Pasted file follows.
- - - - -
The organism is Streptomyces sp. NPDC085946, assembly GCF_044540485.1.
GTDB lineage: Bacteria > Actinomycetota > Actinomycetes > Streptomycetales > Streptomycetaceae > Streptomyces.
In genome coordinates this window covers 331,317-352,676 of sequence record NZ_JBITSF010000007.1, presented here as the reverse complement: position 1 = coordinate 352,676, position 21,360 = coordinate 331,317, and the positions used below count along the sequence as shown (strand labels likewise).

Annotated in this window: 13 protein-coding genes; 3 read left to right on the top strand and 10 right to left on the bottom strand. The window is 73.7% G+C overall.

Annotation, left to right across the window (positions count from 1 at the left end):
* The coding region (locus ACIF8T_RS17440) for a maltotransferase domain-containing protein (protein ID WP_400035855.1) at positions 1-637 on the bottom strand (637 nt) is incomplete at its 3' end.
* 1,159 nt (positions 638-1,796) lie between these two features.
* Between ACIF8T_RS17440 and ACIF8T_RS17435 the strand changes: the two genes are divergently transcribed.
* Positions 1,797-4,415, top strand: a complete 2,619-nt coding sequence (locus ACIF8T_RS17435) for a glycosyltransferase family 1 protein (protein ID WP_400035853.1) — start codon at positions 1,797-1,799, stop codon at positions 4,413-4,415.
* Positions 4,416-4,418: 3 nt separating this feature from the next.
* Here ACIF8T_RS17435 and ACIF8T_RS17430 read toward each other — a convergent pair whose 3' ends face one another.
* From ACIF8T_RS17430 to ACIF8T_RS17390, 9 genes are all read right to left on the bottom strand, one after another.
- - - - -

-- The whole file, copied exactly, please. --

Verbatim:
The organism is Streptomyces sp. NPDC085946, assembly GCF_044540485.1.
GTDB lineage: Bacteria > Actinomycetota > Actinomycetes > Streptomycetales > Streptomycetaceae > Streptomyces.
In genome coordinates this window covers 331,317-352,676 of sequence record NZ_JBITSF010000007.1, presented here as the reverse complement: position 1 = coordinate 352,676, position 21,360 = coordinate 331,317, and the positions used below count along the sequence as shown (strand labels likewise).

Annotated in this window: 13 protein-coding genes; 3 read left to right on the top strand and 10 right to left on the bottom strand. The window is 73.7% G+C overall.

Annotation, left to right across the window (positions count from 1 at the left end):
* The coding region (locus ACIF8T_RS17440) for a maltotransferase domain-containing protein (protein ID WP_400035855.1) at positions 1-637 on the bottom strand (637 nt) is incomplete at its 3' end.
* 1,159 nt (positions 638-1,796) lie between these two features.
* Between ACIF8T_RS17440 and ACIF8T_RS17435 the strand changes: the two genes are divergently transcribed.
* Positions 1,797-4,415, top strand: a complete 2,619-nt coding sequence (locus ACIF8T_RS17435) for a glycosyltransferase family 1 protein (protein ID WP_400035853.1) — start codon at positions 1,797-1,799, stop codon at positions 4,413-4,415.
* Positions 4,416-4,418: 3 nt separating this feature from the next.
* Here ACIF8T_RS17435 and ACIF8T_RS17430 read toward each other — a convergent pair whose 3' ends face one another.
* From ACIF8T_RS17430 to ACIF8T_RS17390, 9 genes are all read right to left on the bottom strand, one after another.